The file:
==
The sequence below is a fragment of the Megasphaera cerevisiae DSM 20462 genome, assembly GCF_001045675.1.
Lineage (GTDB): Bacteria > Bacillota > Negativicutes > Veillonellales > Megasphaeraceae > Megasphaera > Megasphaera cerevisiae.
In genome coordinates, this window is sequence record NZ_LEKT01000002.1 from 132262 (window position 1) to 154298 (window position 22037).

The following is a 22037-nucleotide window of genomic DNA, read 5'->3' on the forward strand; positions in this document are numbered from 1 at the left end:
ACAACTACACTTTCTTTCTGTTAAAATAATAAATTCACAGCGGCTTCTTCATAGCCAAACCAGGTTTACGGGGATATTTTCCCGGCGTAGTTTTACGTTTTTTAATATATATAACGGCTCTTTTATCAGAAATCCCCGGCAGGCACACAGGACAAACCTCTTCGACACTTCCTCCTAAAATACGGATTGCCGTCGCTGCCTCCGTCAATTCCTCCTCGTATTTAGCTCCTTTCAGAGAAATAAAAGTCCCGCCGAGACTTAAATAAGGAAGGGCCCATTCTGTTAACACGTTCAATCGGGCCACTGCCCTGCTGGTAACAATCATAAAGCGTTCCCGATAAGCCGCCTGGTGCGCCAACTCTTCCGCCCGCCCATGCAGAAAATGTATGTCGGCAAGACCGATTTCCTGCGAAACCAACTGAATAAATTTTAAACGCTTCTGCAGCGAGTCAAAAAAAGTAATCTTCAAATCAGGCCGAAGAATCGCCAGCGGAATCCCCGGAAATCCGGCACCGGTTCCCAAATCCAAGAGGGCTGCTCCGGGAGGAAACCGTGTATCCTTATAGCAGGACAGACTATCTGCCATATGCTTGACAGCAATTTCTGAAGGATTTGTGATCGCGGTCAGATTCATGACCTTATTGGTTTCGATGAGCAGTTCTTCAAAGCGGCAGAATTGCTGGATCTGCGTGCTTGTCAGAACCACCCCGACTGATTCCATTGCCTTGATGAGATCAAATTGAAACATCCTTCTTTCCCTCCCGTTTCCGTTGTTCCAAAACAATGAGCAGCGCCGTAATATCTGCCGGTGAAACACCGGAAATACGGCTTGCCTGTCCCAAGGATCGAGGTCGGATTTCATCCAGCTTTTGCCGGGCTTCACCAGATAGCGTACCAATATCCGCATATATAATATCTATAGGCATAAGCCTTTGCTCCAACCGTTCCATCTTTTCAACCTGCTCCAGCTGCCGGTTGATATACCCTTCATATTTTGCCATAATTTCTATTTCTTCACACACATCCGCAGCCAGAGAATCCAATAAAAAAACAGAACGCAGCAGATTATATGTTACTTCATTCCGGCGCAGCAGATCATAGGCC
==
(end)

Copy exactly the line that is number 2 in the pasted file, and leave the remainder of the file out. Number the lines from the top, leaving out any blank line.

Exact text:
Lineage (GTDB): Bacteria > Bacillota > Negativicutes > Veillonellales > Megasphaeraceae > Megasphaera > Megasphaera cerevisiae.